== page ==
Entry is through a small courtyard peeling off the pavement, guarded by a copper gate. This is a tight threshold space shielded but not claustrophobically cut off from the street by a storey-high wall inset with thick perspex fins. Here the three key materials of the building’s palette are concentrated. The brick is set off against a plinth of light grey concrete, which acts as a generous bench wrapping halfway around the space, while brightly burnished copper forms the frame and doors of the glazed entrance screen.
The copper is not recycled but as Lederer points out ‘lasts five or six centuries’. Commonly used in the town for drain pipes and guttering, here it is also similarly employed but as a distinctive, heavy vertical open channel cutting vertically down the building. ‘We get into conversation with a building through the details,’ as Lederer puts it. For him it is as much a conversation with modern architectural history as context. The rain channels riff off Carlo Scarpa, there’s evidently Lewerentz in the brick detailing, and the pronounced concrete water spouts at roof level quote Le Corbusier. ‘We don’t believe there are any inventions in architecture, you have a palette of options to work with,’ says Lederer.
‘There are three ways of closing the house to the heavens: with a flat roof, an inclined roof and the vault. We used the third as it marks this out as a public building’
Inside, a carpet of gridded copper laps up to the foot of a concrete reception desk, fronting a deep black niche behind: another Scarpa reference. These highly articulated elements contrast with the rest of the main ground floor space: a long rectangle divided simply by a screen wall into a lobby area, with two hefty planks forming a table, ringed with assorted plywood chairs for reading, resting and waiting, together with an art-space for less environmentally sensitive work, and an education room, separated by a glazed screen wall. The latter’s sliced-off shape reflects the line of the street behind, and is flooded with light by the single large picture window seen in the approach up from the town. This high visibility for art education and activity underlines a key aspect of the programming devised by museum director, Nicole Fritz, making the building − as she quotes from Jeremy Rifkin − ‘a play space for emotional training’.
The ground floor introduces the basic footprint of the building, an elongated rectangular central body, serviced on either side by two flanking elements with vertical circulation, ‘like the ears on the side of a box’, as Lederer puts it. Here four concrete boxes are stacked vertically on top of each other, with basement plant and lavatories, and above, two floors of galleries. The gallery floorplates form the purest rectangles: space for art is maximised by extending into the overhang above the street.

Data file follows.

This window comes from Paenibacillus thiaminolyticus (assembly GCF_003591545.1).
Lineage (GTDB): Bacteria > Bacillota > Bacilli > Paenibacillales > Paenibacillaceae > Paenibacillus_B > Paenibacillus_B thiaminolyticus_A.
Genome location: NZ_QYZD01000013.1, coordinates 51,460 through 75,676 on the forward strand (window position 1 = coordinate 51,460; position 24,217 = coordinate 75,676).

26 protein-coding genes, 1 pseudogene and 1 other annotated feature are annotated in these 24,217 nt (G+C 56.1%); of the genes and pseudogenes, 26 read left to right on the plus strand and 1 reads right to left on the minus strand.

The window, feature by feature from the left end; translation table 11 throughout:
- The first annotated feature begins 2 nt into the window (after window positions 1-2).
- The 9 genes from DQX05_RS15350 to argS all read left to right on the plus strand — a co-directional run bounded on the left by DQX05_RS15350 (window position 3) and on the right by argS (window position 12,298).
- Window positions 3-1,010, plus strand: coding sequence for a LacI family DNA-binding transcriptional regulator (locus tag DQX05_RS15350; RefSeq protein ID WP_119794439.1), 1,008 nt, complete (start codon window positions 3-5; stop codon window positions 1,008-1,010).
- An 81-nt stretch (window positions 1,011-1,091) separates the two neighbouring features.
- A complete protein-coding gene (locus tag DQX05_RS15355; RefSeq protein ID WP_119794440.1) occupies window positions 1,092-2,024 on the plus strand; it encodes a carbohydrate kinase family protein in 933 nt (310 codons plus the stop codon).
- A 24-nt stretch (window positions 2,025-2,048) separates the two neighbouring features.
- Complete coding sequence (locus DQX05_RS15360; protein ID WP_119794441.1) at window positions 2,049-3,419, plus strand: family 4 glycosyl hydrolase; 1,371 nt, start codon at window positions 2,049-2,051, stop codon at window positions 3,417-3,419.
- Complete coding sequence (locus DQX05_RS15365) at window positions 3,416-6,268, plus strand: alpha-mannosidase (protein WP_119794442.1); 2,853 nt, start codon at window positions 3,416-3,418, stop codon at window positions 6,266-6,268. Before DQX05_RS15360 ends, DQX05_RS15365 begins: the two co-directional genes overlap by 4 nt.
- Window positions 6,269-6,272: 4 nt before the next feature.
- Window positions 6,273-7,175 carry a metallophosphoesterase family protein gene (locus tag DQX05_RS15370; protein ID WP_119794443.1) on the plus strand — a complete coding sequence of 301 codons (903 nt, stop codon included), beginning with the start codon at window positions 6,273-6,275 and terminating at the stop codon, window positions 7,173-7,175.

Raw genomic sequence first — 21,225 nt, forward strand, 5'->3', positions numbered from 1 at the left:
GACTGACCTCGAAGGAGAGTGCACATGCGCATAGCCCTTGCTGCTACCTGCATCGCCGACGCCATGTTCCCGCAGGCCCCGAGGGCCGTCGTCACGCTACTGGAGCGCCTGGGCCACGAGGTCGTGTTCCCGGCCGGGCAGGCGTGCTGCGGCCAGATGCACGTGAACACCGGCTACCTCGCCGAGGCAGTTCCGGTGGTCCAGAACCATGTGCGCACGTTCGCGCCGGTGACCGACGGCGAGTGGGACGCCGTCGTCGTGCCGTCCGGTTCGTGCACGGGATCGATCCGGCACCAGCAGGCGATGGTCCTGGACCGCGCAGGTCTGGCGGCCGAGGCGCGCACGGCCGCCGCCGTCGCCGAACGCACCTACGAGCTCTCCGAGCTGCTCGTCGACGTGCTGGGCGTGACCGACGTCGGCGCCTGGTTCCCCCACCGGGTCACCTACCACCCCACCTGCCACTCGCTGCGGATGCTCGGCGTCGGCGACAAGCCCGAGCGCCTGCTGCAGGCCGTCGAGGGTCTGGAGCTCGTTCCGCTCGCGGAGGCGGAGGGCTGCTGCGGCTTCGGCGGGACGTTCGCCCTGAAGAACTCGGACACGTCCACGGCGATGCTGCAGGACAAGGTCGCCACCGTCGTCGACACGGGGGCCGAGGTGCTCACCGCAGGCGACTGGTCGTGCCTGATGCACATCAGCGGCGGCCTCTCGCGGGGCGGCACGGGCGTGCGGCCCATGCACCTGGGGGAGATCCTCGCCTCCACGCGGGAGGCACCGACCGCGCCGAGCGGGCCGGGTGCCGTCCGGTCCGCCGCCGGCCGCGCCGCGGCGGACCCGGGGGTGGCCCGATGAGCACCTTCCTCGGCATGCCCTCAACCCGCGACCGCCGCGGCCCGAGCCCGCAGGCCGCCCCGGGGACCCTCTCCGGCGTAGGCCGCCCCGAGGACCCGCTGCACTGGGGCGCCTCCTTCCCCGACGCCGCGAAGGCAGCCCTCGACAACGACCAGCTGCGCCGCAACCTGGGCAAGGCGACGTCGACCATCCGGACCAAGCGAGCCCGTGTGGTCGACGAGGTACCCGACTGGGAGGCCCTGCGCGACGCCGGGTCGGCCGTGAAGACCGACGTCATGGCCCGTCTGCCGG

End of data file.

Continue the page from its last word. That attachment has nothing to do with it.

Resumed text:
As robust spaces with chunky service detailing in their grills and uplighters, the galleries work well as environments to show the equally robust Expressionist work of the Selinka Collection, which encompasses Gabriele Münter paintings, Erich Heckel woodcuts and the paint-fest canvases of the Cobra group. Highlights from the collection will usually be shown on the first floor, a completely internalised space, but a thoughtful accent is the glimpsed view out, afforded by the landing window placed at the head of the stairs, opposite the gallery entrance doors.
Though it has an identical floorplate, the upper gallery is a much more dramatic space, its ceiling soffit formed by the brick vaults of the roof, each funnelled and handed to either side. Here the grey mortar is even rougher in application, with gobbets looking like they might occasionally detach and splatter to the floor. Entering it is rather like entering the upper room of a Venetian Scuola, where the eye is constantly drawn upwards to the dominating heaviness of the ceiling. At times, the wave-like layering of cross-canted steel beams and hull-like funnels of brick induces a slight dizziness. And while the present graphic faux-folk-vernacular exhibition of Gert and Uwe Tobias only suffers marginally from this dominant horizon, quieter shows may have difficulty competing with the space.
Structurally, the museum’s compact shape, internalised main spaces, highly insulated walls with thermal bridging reduced to a minimum − all clothed in a reused skin − are matched for thermal efficiency by the servicing strategy. Heating and cooling is supplied by a gas absorption heat pump, with a geothermal probe field serving as a heat source, maintaining the concrete slabs at a constant 22°C. This has resulted in the building receiving the first ever Passivhaus designation for a museum. All this has been achieved through a series of quiet, understated moves rather than any flashy green contortions. Over time, anticipated lower operating costs will add to the positive PR glow for the city. Fitting with ease into Ravensburg’s antique street-scape and comfortable in its own (if second-hand) skin, this is a building that is both sensible and sensuous.